5164 1dzõ 'the surname Dzon' (yakdal) =
5031 1bə 'second half of Lyby, ancestor of the Black-Headed Tangut' (biobalbaeduucin) +
1332 1de 'to pass on' (jaljiu) +
2132 2ʔiew 'achievement' (dexgoldal)
58: Is the ordering and grouping of surnames significant: e.g., are the clans in each line related to each other?
|Li Fanwen number||3341||2439||1264||4737||3772|
|My reconstructed pronunciation||2khə||1phəi||2kiʳ||2ma||2ʃɨo|
|Tangraph gloss||the surname Khy||second half of the surname Khyphi||the surname Kir; two||to apply, daub||sweat|
|Word||the surname Khyphi||the surname Masho|
|Translation||Khypi, Kir, Masho.|
286: The analysis of 3341 is unknown, but I think it's a semantic-phonetic compound:
3341 2khə 'the surname Khy' (dexbaxbeebel) =
2888 2mə 'surname' (dexpux) +
1335 2khə 'macaque' (baxbeebel; phonetic)
287: Were the Khe related to the Khyphi?
2439 has a circular analysis:
2439 1phəi '2nd half of the surname Khyphi' (diadeadex) =
3094 1khie 'the surname Khe' (diadea) +
2888 2mə 'surname' (dexpux)=+
3094 1khie 'the surname Khe' (diadea) =
2439 1phəi '2nd half of the surname Khyphi' (diadeadex) +
1046 1khie 'ashen' (hinbur, not hindea!)
3094 must predate 2439 despite its analysis.
Note that bur and dea are not identical. This may cast further doubt on the analysis, though the homophony of 3094 and 1046 makes me want to think bur/dea are a phonetic for 1khie. The only other khie tangraph with a similar radical is
4213 1khie 'a kind of tree' (boxdiadea) =
4250 1si 'wood' (boxdexdexcok; semantic)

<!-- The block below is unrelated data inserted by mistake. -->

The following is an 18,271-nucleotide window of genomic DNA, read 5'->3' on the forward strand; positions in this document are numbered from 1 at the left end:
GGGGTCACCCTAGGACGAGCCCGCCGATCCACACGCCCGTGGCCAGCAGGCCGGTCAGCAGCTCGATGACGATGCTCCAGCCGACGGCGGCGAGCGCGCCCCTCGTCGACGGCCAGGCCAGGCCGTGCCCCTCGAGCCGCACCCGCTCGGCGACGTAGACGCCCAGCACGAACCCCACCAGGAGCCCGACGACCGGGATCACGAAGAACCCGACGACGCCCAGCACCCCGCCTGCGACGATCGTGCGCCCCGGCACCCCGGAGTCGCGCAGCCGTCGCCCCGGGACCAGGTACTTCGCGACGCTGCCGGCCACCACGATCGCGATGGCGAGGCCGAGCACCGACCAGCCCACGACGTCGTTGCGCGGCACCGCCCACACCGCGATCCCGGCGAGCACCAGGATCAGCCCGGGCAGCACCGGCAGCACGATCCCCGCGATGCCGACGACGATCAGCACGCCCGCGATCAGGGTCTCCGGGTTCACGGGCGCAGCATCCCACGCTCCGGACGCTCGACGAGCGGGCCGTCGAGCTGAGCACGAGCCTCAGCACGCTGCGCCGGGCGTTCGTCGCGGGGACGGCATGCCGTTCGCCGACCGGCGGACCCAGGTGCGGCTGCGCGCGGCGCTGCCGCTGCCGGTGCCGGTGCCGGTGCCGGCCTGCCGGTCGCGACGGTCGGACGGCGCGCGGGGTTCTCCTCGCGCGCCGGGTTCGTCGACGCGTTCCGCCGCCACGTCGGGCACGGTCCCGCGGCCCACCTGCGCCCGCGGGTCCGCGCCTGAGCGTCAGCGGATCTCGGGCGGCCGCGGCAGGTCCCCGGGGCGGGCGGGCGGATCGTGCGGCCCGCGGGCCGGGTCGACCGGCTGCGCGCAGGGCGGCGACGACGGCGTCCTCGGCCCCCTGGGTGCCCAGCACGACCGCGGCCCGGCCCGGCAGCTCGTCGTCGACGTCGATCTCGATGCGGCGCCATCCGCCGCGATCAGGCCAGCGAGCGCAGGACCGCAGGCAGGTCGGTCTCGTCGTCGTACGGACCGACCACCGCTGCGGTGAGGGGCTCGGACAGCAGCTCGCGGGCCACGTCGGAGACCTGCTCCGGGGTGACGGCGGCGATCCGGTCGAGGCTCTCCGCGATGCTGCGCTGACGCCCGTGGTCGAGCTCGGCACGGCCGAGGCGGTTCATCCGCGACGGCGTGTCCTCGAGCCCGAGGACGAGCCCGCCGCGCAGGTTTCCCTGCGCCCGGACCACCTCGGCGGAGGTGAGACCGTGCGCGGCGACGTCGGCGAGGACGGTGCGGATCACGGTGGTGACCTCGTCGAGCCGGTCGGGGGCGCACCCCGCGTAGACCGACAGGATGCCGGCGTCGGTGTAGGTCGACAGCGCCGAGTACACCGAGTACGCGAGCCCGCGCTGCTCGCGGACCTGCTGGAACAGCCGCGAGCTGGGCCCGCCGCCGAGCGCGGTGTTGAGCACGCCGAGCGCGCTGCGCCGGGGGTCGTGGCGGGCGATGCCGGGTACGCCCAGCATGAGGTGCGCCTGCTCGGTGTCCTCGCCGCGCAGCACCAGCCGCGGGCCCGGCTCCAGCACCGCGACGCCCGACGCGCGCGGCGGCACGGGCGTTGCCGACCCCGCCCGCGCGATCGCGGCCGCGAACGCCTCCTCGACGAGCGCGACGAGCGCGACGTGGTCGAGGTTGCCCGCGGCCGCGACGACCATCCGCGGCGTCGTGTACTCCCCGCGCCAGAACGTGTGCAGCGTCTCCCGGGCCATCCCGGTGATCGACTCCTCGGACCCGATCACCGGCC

3094 1khie 'the surname Khe' (diadea; phonetic)
Both bur and dea occur in right-hand position, so bur cannot be considered to be a right-hand variant of dea.
288: 1264 (no analysis available) clearly consists of a reduplication of the radical fai to presumably reflect its meaning 'pair'. What fai represents by itself is unknown.
289: 4737 (no analysis available) and 3772 could be a surname based on a phrase 'applied sweat' (!?). Why weren't new tangraphs created for these syllables? What determines whether a name gets new or recycled tangraphs?
290: 3772 is a semantic-phonetic compound:
3772 2ʃɨo 'sweat' (cirwoe) =
3529 2nɔ̣ 'fluid' (cirdexpel; semantic) +
5872 2ʃɨọ 'to cover' (woadex; phonetic)
woe is a right-hand variant of woa that is unique to 3772.
woa appears in only one other tangraph:
3777 demonstrates that the upward hook of woe is not obligatory in right-hand position.
3777 1piụ 'to love, adore' (jiiwoa)
2596 1piụ 'power, might' (jiidil; phonetic) +
5872 2ʃɨọ 'to cover' (woadex; semantic? smother with love?)
10.7.12.23:57: THE GOLDEN GUIDE: LINES 55-56: TANGRAPHS 271-280
55: I'm not sure whether 274 is a common or proper noun. Is 273-274 'Lon people' or is 274 a surname that happens to sound like the word for 'person' (or is derived from it; cf. the surname Mann)? The Tangraphic Sea (72.152) does not define it as a surname. Nor do Kychanov (2006: 452) and Li Fanwen (2008: 370).
There is a surname Person which isn't what it seems to be.
|Li Fanwen number||5489||1072||3554||2230||0357|
|My reconstructed pronunciation||2riuʳ||1diụ||1lɨõ||1vị||1liaa|
|Tangraph gloss||a syllable in surnames||a syllable in surnames||a transcription tangraph; the surname 梁 Lon||person||the surname La|
|Word||the surname Rurdu|
|Translation||Rurdu, Lon, Vi, La, (or Rurdu, Lon people, La)|
271: 5489 looks like 'hand' plus 'surname'. Its analysis is unknown, but I think it's a phonetic-semantic compound:
5489 2riuʳ 'the surname Rur' (pikpux) =
5736 2riuʳ 'to brew, ferment' (pikhan) +
2888 2mə 'surname' (dexpux)
272: Why doesn't 1072 contain the 'surname' radical pux (like 5489 above) instead of the almost meaningless radical dex 'person'?
1072 1diụ '' (famdosdex) =
0930 1diu 'to have' (famdosdux; phonetic) +
2888 2mə 'surname' (dexpux)
273: Why would a transcription tangraph be a semantic compound? Was the maternal regent 梁 1lɨõ (Lon) clan or Liangzhou regarded as the 'heart of the gods'?
3554 1lɨõ 'a transcription tangraph' (balpam) =
2518 2niee 'heart' (dexbalgea) +